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Added by imanshole on 14 Apr 2018 04:23
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Illustrations From The Set Of 2001 A SPACE ODYSSEY

(Above: One of the only two pieces published before the film was released.)
(Above: Collage of the Astronauts’ costumes.)
Remote Control – This, like the large moon pit, shows the scale of the sets Kubrick created. “The camera, which is mounted at the front of the centrifuge tube, is the thing that’s turning around while Keir Dullea walks forward. But because there’s no one with the camera, the men down at the bottom left are monitoring a TV screen so that Kubrick could direct remotely, from the bottom left.” Kubrick, in blue, is in the group to the right, Unsworth is to his right, with the balding head. “They’re all asking: ‘Is it OK? Shall we come down?’ to the man who’s looking at the camera image. It shows the intricacies of how every shot was put together.”
Top Secret – This illustration shows how the camera was set up for the famous centrifuge scene. “The day they set up the centrifuge scene, I was told I wasn’t allowed to do pictures of it because Stanley didn’t want anyone to see how it worked, that it was the camera that went around rather than the centrifuge. It was an enormous wheel, which must have been a good 35ft high, on an axis that turned, and lights were mounted all around it. When they first started it up, the lights started to explode because the leads got caught. It was quite a hairy moment Gary Lockwood, who played one of the astronauts, just ran on the spot while the camera went round and round him. There was an escape route for him to get off quickly if anything happened, but from where I was sitting it looked like quite a brave thing to do”
Full Metal Jacket – “I had a brief to cover the filming however I wanted, as long as I gave it to Stanley afterwards. So, often, I would do drawings or pictures on the set and then go back to my studio in Soho and make either larger-scale collages or paintings” says Sanders. This collage shows the exploration team venturing down the ramp of the moon pit. “I did this in the studio afterwards, using silver foil — very space age Stanley never expressed an opinion on individual pieces of work. None of his associates could tell me what he thought either. The works never appeared anywhere in the end – it was a terrible anti-climax. I understood how the actors in A Clockwork Orange felt when he withdrew it from show.”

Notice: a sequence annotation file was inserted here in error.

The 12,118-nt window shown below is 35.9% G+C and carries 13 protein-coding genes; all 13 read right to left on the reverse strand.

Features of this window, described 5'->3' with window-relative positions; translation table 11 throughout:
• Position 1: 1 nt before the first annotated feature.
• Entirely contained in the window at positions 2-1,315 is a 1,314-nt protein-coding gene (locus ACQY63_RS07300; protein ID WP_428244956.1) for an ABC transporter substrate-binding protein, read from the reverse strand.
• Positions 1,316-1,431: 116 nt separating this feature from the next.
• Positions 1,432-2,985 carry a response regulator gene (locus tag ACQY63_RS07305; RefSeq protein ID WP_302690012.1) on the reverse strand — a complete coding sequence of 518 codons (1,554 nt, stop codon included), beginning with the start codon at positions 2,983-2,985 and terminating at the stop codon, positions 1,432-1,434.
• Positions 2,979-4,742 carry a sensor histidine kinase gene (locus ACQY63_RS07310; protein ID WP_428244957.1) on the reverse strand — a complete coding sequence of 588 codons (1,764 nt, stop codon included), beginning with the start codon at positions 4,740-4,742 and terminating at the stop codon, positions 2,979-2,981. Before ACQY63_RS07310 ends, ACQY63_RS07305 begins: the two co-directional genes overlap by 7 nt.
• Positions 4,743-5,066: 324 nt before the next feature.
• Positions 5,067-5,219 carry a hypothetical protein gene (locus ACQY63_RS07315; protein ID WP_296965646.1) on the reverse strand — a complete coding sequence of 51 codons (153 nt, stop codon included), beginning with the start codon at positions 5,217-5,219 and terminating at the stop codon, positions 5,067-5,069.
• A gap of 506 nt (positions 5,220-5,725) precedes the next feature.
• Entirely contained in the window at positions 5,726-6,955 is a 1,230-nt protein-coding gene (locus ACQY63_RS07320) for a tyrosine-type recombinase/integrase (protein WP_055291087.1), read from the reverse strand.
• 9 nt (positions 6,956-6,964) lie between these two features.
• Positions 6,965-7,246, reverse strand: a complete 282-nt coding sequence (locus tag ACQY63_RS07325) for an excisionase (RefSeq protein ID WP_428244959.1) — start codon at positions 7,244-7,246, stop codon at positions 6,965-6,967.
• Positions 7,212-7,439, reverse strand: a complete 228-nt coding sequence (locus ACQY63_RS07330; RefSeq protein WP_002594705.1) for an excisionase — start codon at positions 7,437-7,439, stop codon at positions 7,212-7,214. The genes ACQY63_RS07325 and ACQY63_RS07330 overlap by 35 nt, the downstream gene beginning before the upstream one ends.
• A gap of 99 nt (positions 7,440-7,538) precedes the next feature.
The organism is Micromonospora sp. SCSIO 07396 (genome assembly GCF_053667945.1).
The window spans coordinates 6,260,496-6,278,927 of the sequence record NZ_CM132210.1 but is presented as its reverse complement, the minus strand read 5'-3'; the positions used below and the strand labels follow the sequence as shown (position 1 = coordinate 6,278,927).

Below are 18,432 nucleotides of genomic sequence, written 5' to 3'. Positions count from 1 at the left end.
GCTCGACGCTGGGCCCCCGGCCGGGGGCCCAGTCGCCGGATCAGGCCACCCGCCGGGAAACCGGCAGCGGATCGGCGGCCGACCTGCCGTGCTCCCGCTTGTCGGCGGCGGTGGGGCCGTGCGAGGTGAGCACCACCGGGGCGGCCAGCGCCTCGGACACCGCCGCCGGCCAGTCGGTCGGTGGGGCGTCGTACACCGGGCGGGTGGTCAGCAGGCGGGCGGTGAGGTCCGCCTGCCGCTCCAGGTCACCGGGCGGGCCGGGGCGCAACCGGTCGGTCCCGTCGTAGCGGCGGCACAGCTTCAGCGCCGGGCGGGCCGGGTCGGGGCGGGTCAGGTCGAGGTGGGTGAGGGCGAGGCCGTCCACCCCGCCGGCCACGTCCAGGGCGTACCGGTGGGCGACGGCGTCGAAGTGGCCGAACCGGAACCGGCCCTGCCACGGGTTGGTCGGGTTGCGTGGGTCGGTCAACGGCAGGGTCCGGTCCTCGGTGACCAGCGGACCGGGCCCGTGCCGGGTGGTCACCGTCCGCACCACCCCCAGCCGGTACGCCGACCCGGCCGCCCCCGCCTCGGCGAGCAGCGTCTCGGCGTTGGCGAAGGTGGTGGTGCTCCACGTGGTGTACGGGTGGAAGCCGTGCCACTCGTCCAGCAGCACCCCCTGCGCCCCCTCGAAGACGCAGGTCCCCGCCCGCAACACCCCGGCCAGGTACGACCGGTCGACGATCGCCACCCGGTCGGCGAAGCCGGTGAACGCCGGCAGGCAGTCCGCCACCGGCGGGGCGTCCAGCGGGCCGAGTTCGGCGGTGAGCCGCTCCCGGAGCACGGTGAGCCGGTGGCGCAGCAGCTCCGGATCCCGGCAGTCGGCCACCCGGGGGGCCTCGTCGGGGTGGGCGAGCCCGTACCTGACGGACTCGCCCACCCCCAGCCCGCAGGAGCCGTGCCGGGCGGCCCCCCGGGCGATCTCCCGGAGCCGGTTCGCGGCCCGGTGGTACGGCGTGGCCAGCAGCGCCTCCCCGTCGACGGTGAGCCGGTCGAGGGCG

Downtime – “Because it could take so long to get in and out of the suits, the astronauts tended to keep them on for whatever else they were doing. I loved the guy on the left having a smoke in his. The continuity woman (far right) would look after the actors card hands when they went back to the set. There was always a lot of waiting around [of the three years it took to make 2001, a year was spent on preparation, a year and a half on shooting special effects, and only six months working with actors] and there was a little group of people who would be together… It reminds me of when I later worked on the poster for the film ‘Oh What a Lovely War’, where all the ‘officer’ actors would a lineup together, away from the ‘men’.”
(Above: These are the cocoons the film’s astronauts would be frozen in during the journey – until Hal the computer murdered them.)
Life Through a Lens – “The flag was from the opening scenes — the bit where people are going to the moon with air hostesses, and this was the moon station. Stanley (centre) checked the setting of that camera at every single moment Geoff Unsworth. who is drinking coffee on the right was an amazing cameraman. He went on to work with Stanley on other films. He was the man who filmed Barry Lyndon, and Kubrick helped to design the lens that enabled them to film that practically by candlelight. Unsworth was an incredibly gentle, unaffected man and I was very impressed by him.”
(Above: Kubrick rightly thought that suits and uniforms would change little over the years.)
(Above: Preparing to shoot the descent into the pit containing the obelisk.)
(Above: Gary Lockwood rehearsing. He ran on the spot whilst the huge centrifuge set rotated.)
(Above: Fitting the Helmets. When in their space suits the astronaut actors breathed compressed air, just as if they were on the moon.)
Eyes Wide Shut – “It was absolutely forbidden to take cameras on to the set especially on the day that Snowdon came in. Stanley didn’t want anyone taking photographs of Snowdon, which we felt was quite ironic, as he was a photographer himself. He was just visiting out of interest — I think he was a friend of Kubrick’s. In the year that I was there, there were not many VIPs on set but lots of known actors of the time. The actors — Keir Dullea, Gary Lockwood, William Sylvester and Robert Beatty — were almost throwaway people on the film, compared to the technology.”

Leonard Rossiter, who played Smyslov, later became one of Britain’s best known comedy actors.

Illustrator Brian Sanders was hired by Stanley Kubrick to record the filming of “2001: A Space Odissey. Sanders had free access to most of the set and the backstage, unlike the photographers who were forbidden from accessing the site.
Sanders held no more than 24 of his drawings, and he believed that there might be more in the Kubrick Archive. Before Kubrick death, only two of Sanders’ drawings were published.


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